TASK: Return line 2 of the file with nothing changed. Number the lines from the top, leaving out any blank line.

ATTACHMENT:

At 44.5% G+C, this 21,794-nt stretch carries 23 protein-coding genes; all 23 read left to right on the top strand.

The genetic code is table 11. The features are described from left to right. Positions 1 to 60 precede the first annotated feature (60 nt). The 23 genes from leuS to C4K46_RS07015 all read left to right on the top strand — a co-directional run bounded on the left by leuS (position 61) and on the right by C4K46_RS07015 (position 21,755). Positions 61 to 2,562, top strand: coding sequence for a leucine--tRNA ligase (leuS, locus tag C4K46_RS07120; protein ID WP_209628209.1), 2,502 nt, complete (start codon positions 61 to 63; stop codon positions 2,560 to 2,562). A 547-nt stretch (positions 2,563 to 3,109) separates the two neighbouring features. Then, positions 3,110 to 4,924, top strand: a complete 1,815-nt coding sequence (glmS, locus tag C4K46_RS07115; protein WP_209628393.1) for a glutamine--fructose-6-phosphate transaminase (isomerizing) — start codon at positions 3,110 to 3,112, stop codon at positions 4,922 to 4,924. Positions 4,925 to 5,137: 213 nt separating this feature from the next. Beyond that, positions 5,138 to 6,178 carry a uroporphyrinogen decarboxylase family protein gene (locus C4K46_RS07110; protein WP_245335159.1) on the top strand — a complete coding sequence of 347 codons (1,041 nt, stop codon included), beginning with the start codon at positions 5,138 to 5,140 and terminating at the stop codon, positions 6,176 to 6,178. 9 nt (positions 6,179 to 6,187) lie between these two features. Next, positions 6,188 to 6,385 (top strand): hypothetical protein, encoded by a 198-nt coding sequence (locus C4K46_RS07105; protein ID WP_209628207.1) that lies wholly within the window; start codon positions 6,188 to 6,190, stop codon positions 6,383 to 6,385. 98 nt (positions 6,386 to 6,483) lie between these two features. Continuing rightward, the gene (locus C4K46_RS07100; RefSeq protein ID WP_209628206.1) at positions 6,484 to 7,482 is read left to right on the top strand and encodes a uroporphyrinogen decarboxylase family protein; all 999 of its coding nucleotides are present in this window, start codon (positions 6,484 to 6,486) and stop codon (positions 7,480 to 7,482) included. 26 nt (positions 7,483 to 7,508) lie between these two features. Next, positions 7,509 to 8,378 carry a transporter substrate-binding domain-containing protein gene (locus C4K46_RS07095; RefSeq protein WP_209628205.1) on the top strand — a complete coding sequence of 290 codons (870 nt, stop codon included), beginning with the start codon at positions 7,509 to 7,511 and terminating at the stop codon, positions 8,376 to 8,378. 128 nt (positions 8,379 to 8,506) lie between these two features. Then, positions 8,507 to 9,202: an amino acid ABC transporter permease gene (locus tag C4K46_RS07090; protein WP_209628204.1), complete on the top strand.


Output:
The genetic code is table 11. The features are described from left to right. Positions 1 to 60 precede the first annotated feature (60 nt). The 23 genes from leuS to C4K46_RS07015 all read left to right on the top strand — a co-directional run bounded on the left by leuS (position 61) and on the right by C4K46_RS07015 (position 21,755). Positions 61 to 2,562, top strand: coding sequence for a leucine--tRNA ligase (leuS, locus tag C4K46_RS07120; protein ID WP_209628209.1), 2,502 nt, complete (start codon positions 61 to 63; stop codon positions 2,560 to 2,562). A 547-nt stretch (positions 2,563 to 3,109) separates the two neighbouring features. Then, positions 3,110 to 4,924, top strand: a complete 1,815-nt coding sequence (glmS, locus tag C4K46_RS07115; protein WP_209628393.1) for a glutamine--fructose-6-phosphate transaminase (isomerizing) — start codon at positions 3,110 to 3,112, stop codon at positions 4,922 to 4,924. Positions 4,925 to 5,137: 213 nt separating this feature from the next. Beyond that, positions 5,138 to 6,178 carry a uroporphyrinogen decarboxylase family protein gene (locus C4K46_RS07110; protein WP_245335159.1) on the top strand — a complete coding sequence of 347 codons (1,041 nt, stop codon included), beginning with the start codon at positions 5,138 to 5,140 and terminating at the stop codon, positions 6,176 to 6,178. 9 nt (positions 6,179 to 6,187) lie between these two features. Next, positions 6,188 to 6,385 (top strand): hypothetical protein, encoded by a 198-nt coding sequence (locus C4K46_RS07105; protein ID WP_209628207.1) that lies wholly within the window; start codon positions 6,188 to 6,190, stop codon positions 6,383 to 6,385. 98 nt (positions 6,386 to 6,483) lie between these two features. Continuing rightward, the gene (locus C4K46_RS07100; RefSeq protein ID WP_209628206.1) at positions 6,484 to 7,482 is read left to right on the top strand and encodes a uroporphyrinogen decarboxylase family protein; all 999 of its coding nucleotides are present in this window, start codon (positions 6,484 to 6,486) and stop codon (positions 7,480 to 7,482) included. 26 nt (positions 7,483 to 7,508) lie between these two features. Next, positions 7,509 to 8,378 carry a transporter substrate-binding domain-containing protein gene (locus C4K46_RS07095; RefSeq protein WP_209628205.1) on the top strand — a complete coding sequence of 290 codons (870 nt, stop codon included), beginning with the start codon at positions 7,509 to 7,511 and terminating at the stop codon, positions 8,376 to 8,378. 128 nt (positions 8,379 to 8,506) lie between these two features. Then, positions 8,507 to 9,202: an amino acid ABC transporter permease gene (locus tag C4K46_RS07090; protein WP_209628204.1), complete on the top strand.